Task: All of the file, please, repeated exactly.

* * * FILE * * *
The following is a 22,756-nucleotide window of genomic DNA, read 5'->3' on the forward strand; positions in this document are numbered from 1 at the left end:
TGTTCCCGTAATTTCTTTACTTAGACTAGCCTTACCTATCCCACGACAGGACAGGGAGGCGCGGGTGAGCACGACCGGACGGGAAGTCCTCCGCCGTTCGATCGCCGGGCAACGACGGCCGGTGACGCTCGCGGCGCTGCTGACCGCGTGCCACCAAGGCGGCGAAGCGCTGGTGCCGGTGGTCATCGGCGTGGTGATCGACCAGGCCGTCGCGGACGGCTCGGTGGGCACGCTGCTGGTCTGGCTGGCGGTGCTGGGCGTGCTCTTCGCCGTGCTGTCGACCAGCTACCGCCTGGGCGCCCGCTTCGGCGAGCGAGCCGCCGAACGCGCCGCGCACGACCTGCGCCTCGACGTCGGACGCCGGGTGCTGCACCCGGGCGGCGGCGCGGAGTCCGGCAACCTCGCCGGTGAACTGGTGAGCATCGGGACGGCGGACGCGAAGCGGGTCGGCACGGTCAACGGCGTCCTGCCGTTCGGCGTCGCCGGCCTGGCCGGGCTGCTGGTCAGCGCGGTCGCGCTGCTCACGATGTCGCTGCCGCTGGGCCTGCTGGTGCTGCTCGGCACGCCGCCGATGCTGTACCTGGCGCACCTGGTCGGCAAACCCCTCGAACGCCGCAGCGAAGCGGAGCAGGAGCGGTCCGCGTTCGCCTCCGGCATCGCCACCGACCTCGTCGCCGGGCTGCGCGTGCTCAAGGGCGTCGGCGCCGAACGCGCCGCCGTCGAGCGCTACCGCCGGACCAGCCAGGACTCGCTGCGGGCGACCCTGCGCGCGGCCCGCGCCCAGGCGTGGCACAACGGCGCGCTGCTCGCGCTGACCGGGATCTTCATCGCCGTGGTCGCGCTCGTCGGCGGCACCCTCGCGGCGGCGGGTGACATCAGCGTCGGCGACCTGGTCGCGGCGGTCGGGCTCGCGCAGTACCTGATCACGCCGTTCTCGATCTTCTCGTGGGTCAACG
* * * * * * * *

The following is a 22,756-nucleotide window of genomic DNA, read 5'->3' on the forward strand; positions in this document are numbered from 1 at the left end:
TGTTCCCGTAATTTCTTTACTTAGACTAGCCTTACCTATCCCACGACAGGACAGGGAGGCGCGGGTGAGCACGACCGGACGGGAAGTCCTCCGCCGTTCGATCGCCGGGCAACGACGGCCGGTGACGCTCGCGGCGCTGCTGACCGCGTGCCACCAAGGCGGCGAAGCGCTGGTGCCGGTGGTCATCGGCGTGGTGATCGACCAGGCCGTCGCGGACGGCTCGGTGGGCACGCTGCTGGTCTGGCTGGCGGTGCTGGGCGTGCTCTTCGCCGTGCTGTCGACCAGCTACCGCCTGGGCGCCCGCTTCGGCGAGCGAGCCGCCGAACGCGCCGCGCACGACCTGCGCCTCGACGTCGGACGCCGGGTGCTGCACCCGGGCGGCGGCGCGGAGTCCGGCAACCTCGCCGGTGAACTGGTGAGCATCGGGACGGCGGACGCGAAGCGGGTCGGCACGGTCAACGGCGTCCTGCCGTTCGGCGTCGCCGGCCTGGCCGGGCTGCTGGTCAGCGCGGTCGCGCTGCTCACGATGTCGCTGCCGCTGGGCCTGCTGGTGCTGCTCGGCACGCCGCCGATGCTGTACCTGGCGCACCTGGTCGGCAAACCCCTCGAACGCCGCAGCGAAGCGGAGCAGGAGCGGTCCGCGTTCGCCTCCGGCATCGCCACCGACCTCGTCGCCGGGCTGCGCGTGCTCAAGGGCGTCGGCGCCGAACGCGCCGCCGTCGAGCGCTACCGCCGGACCAGCCAGGACTCGCTGCGGGCGACCCTGCGCGCGGCCCGCGCCCAGGCGTGGCACAACGGCGCGCTGCTCGCGCTGACCGGGATCTTCATCGCCGTGGTCGCGCTCGTCGGCGGCACCCTCGCGGCGGCGGGTGACATCAGCGTCGGCGACCTGGTCGCGGCGGTCGGGCTCGCGCAGTACCTGATCACGCCGTTCTCGATCTTCTCGTGGGTCAACG